What are the best ways to reduce tools failing PAT test?
The best ways to reduce tools failing a PAT test are directly related to how you work with your team directly and involve careful planning to ensure compliance. These fall into two major areas:
There must be a system in which an employee can report and track any changes or damages for specific tools. This would ensure that both employer and employee are aware of not only tools that are in regular use, but their safety status. Not only this, but it would create accountability, so that workers are less likely to mishandle tools by either leaving them unsupervised or using them incorrectly.
Each tool must have a regularly updated and easily accessible record that can be referred to at any time for both employer and employee. This would ensure that all tools are kept track of (where they are, who is using them, their current safety state) so that potential for damage and PAT test failure is reduced.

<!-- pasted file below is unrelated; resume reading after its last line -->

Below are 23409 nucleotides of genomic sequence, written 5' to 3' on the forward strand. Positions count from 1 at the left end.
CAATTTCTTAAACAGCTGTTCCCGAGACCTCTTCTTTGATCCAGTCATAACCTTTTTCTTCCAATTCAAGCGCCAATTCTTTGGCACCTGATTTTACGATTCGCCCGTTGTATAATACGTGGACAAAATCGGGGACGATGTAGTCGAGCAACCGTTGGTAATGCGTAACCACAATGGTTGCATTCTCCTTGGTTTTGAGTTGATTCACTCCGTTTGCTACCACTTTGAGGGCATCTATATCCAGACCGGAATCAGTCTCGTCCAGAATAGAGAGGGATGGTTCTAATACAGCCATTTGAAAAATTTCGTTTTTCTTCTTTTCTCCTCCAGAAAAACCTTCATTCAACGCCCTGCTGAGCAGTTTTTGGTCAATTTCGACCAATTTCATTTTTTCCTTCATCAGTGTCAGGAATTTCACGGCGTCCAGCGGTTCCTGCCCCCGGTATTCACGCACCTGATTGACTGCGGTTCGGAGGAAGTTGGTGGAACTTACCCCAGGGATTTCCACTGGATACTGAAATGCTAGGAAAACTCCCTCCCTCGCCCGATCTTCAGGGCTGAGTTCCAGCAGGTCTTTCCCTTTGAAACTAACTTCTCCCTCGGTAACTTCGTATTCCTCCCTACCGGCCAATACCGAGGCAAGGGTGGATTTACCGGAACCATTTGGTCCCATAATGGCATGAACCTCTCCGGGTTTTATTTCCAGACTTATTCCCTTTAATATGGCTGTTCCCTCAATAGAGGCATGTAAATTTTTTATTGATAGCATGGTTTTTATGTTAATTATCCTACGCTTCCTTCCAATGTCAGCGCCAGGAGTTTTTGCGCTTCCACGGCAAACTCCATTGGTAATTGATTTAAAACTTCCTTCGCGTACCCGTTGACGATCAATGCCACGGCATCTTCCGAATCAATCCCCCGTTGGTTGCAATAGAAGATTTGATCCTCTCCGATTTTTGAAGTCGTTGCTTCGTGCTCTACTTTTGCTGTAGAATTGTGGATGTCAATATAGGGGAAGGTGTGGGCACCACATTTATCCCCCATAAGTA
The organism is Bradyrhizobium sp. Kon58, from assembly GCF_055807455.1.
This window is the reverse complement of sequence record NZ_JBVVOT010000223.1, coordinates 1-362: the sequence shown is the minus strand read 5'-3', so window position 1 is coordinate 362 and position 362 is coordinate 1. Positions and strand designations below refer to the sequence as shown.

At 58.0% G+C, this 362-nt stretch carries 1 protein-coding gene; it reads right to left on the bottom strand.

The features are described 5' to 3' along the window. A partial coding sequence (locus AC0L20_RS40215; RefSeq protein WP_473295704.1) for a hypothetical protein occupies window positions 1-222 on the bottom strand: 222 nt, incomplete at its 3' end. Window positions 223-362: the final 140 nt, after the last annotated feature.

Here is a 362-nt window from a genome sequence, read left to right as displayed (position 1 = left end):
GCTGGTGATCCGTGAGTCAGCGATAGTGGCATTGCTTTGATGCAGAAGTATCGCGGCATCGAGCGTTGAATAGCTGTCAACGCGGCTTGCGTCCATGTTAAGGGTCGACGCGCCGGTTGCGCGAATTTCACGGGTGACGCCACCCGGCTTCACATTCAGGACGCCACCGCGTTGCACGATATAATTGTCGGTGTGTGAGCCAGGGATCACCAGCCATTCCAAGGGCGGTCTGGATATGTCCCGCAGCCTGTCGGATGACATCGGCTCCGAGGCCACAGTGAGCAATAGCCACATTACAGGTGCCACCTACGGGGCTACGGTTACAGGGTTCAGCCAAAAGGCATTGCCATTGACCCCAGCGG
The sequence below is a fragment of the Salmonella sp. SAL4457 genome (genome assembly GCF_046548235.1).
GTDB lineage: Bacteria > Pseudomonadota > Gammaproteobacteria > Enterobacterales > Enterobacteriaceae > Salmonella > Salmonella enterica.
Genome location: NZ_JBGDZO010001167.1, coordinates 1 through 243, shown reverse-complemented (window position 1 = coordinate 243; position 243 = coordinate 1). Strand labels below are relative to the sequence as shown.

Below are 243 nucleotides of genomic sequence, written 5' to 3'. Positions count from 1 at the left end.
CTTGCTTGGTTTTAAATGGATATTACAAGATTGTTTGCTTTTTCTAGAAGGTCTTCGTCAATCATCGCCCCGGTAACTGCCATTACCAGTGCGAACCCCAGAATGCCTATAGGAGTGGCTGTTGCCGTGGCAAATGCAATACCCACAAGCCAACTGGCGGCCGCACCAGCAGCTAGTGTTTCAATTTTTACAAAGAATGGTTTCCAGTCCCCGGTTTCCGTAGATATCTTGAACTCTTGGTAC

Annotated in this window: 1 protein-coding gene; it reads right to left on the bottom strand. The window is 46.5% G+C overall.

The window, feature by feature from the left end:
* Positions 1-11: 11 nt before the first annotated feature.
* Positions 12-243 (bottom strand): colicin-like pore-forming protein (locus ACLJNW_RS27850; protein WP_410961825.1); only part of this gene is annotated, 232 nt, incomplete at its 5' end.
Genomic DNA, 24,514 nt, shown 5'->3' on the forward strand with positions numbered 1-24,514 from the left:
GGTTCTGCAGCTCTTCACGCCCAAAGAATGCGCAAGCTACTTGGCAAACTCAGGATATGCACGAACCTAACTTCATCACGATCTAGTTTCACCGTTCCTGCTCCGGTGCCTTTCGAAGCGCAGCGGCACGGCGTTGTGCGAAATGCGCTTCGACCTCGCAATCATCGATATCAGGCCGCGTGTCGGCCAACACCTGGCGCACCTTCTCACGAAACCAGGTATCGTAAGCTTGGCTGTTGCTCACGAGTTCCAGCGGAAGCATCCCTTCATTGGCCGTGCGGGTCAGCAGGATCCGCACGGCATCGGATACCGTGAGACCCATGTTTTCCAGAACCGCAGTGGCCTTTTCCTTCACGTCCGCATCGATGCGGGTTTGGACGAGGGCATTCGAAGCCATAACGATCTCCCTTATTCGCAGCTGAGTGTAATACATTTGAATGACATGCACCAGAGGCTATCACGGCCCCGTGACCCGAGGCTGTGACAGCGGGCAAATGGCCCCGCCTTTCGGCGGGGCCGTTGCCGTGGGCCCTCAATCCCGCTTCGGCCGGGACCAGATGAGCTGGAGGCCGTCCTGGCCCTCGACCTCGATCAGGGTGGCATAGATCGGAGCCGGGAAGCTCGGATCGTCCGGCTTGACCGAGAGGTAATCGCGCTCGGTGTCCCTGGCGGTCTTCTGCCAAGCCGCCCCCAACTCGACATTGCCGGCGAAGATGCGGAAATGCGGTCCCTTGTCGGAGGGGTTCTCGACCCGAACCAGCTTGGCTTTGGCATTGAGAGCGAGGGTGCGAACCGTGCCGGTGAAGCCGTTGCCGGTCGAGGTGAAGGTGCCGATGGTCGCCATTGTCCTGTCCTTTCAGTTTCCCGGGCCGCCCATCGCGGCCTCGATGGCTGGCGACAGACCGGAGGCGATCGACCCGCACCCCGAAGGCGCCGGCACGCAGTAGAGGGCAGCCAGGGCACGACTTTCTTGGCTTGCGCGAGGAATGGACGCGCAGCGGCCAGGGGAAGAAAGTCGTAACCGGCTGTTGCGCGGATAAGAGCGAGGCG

By implementing a digitised asset management system, these two areas can be greatly improved. A carefully created and maintained system will allow your business to keep track of tool data so that an unsafe tool is never out in circulation on the site without being fully compliant - making it less likely to fail a PAT test when the time comes.
To learn more about electrical appliance regulations and how best to optimise your business to adhere to these, download the 2019 Construction Site Safety Guide: your one-stop manual to all things construction site safety and how to make your business as compliant as it can be. In the guide, you will find more in-depth descriptions about regulations you need to abide to, helpful ways to manage your assets and ultimately, how to improve overall compliance and safety on site.